Writer / Yoga Instructor

Photo: Amancay Freediving

The Inertia

Whether you are brand new to freediving or have broken world records, Mexico is a freediving destination with untold marvels and beauty at every depth. With sunshine almost every day of the year and clear waters, Mexico’s Caribbean coast is a diver’s dream. And that’s before considering the luminous cenotes hiding across the map.

When I booked my flights to Cancún and reserved a spot in a Level 1 Freediving Course, I had no idea what to expect. I was a brand new scuba diver at the time and spending prolonged time underwater still caused me discomfort and anxiety. I booked a freediving course in hopes that I’d have a different experience. What ensued ended up changing my life forever.

I reached depths on one breath that I never thought possible, built confidence and, most importantly, discovered new depths inside myself. The support, training, and patience I received from my instructors and the magic I experienced in the cenotes had me planning a return trip for my Level 2 as soon as I arrived home. After completing both my SSI Level 1 and 2 courses in Mexico, I can confidently say it’s the ideal destination for learning to freedive.

It’s Cheap

Mexico — Playa del Carmen, specifically — is heaven on earth for backpackers, budget travelers, and anyone who throws all their money at diving. Hostel beds run $4-15 per night or entire apartments on Airbnb (and we’re talking fancy apartments) rent for under $50 per night. As far as dining goes, you can eat for between $4-15 per meal if you stay away from the more touristy restaurants on and near Quinta Avenida.

The Food
You can’t talk about Mexico and not talk about tacos and authentic Mexican cuisine. Playa del Carmen has food from possibly every nationality on earth, but Mexican food and Israeli food tend to be the most common.

Walking the streets of Playa and wandering into whichever restaurant calls to your senses is part of the fun, but there are a few you don’t want to miss. El Fogon serves up authentic Mexican just a few blocks away from Quinta Avenida—further from all the action—but it’s always packed with hungry locals and tourists. Falafel Nessya’s falafel wraps and plates make the perfect post-dive snack and it’s located right next to Amancay. And finally, La Cochi Loka doesn’t look like much, but the tacos are under a dollar and must come from another, more delicious planet.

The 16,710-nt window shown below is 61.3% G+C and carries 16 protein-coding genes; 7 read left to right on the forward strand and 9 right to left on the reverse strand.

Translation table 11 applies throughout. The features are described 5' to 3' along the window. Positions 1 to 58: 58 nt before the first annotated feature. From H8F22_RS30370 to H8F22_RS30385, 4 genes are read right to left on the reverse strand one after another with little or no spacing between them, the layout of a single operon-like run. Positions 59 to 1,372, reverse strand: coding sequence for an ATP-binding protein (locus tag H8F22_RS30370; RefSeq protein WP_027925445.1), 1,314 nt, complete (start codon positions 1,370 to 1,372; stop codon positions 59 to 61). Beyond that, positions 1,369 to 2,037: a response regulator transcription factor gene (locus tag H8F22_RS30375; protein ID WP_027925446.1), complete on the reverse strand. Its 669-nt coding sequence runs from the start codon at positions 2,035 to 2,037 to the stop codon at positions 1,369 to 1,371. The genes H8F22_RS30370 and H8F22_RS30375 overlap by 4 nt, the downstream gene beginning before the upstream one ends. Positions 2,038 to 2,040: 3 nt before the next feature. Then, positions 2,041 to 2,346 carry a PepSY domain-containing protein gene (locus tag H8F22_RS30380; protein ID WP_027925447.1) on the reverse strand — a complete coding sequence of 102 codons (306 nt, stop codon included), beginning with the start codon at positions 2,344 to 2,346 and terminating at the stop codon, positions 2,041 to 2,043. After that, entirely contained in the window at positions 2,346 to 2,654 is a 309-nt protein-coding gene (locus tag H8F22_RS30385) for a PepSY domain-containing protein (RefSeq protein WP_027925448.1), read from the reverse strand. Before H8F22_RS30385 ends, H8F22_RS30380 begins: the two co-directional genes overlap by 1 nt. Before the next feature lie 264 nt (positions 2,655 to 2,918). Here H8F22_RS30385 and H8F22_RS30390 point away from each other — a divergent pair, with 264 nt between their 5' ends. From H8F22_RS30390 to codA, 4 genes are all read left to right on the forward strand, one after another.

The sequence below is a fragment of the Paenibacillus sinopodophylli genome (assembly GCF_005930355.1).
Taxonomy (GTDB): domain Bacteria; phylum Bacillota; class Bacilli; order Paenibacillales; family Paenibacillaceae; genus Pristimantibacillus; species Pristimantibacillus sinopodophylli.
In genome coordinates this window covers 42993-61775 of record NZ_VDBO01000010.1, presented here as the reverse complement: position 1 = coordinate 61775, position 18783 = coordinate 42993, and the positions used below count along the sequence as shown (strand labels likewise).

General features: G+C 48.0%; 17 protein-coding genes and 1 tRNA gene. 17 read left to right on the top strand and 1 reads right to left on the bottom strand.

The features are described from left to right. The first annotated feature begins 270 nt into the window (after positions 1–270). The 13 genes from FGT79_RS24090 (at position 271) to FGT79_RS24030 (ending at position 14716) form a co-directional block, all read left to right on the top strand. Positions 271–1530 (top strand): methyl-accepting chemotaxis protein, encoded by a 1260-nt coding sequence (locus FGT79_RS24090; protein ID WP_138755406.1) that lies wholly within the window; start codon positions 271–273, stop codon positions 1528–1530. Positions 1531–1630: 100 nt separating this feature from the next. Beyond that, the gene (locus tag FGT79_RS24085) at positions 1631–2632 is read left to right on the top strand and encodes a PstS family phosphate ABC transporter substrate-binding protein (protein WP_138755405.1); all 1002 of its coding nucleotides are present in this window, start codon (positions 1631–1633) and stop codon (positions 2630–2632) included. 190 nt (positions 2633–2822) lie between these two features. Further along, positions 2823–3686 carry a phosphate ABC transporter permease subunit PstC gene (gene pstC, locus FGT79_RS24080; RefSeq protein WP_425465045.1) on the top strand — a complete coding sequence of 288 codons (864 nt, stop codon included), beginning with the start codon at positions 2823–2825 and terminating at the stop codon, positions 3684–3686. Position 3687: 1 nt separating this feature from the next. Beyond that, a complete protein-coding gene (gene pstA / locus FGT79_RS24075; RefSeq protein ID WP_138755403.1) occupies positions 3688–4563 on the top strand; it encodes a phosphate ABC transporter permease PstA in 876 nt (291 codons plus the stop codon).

Whether you believe the ancient tales or not, the magic and sacredness of cenotes are undeniable. Photo: Amancay Freediving

Diving in the Cenotes

The most significant aspect of learning to freedive in Mexico is getting to dive in the cenotes. Cenotes are deep pools in limestone caverns that have collapsed, creating natural swimming holes all over Mexico. These mysterious, glistening pools are filled with water from underground rivers and represent a significant aspect in ancient Mayan civilization. They were believed to be passages to the underworld, known as Xibalba.

Whether you believe the ancient tales or not, the magic and sacredness of cenotes are undeniable. In the heart of the jungle, you’ll dive into depths of undisturbed blue with beams of light piercing through and magnificent rock formations on limestone walls surrounding you. Plus, the light beams reaching well into the empty deep offer an otherworldly, space-like backdrop for your freediving photos that will be the envy of your newsfeed.

The lack of sea creatures in cenotes makes for an easy learning environment for otherwise anxious new divers that may be concerned with ocean life on top of their dive skills.

You Will Connect With Yourself

Above all, learning to freedive in Mexico was a deeply personal experience. Not only did I push myself to my physical and mental limit, but I did it all in an unfamiliar country, far away from home. In freediving, there is no lying to yourself—especially when you’re brand new and out of your comfort zone. Holding your breath takes you right to the present moment and whatever you are thinking about or going through comes to the surface, forcing you to face it.

While my Level 1 course presented its own challenges, completing my Level 2 required a level of mental resilience and courage I honestly did not know I had. At the end of every day, I’d head back to my room on cloud nine, still astonished by what I’d just accomplished in the water. But as soon as I’d sit down alone and was quiet, I would burst into tears. Why was I crying if I was living my dream and feeling so proud of myself? Honestly, it’s because I knew I was changing and growing. To reach new depths in the water, I had to leave behind pains I’ve hung onto, face down old fears, and believe that I was capable of anything I set my mind to.

Editor’s Note: You can read more from the author here


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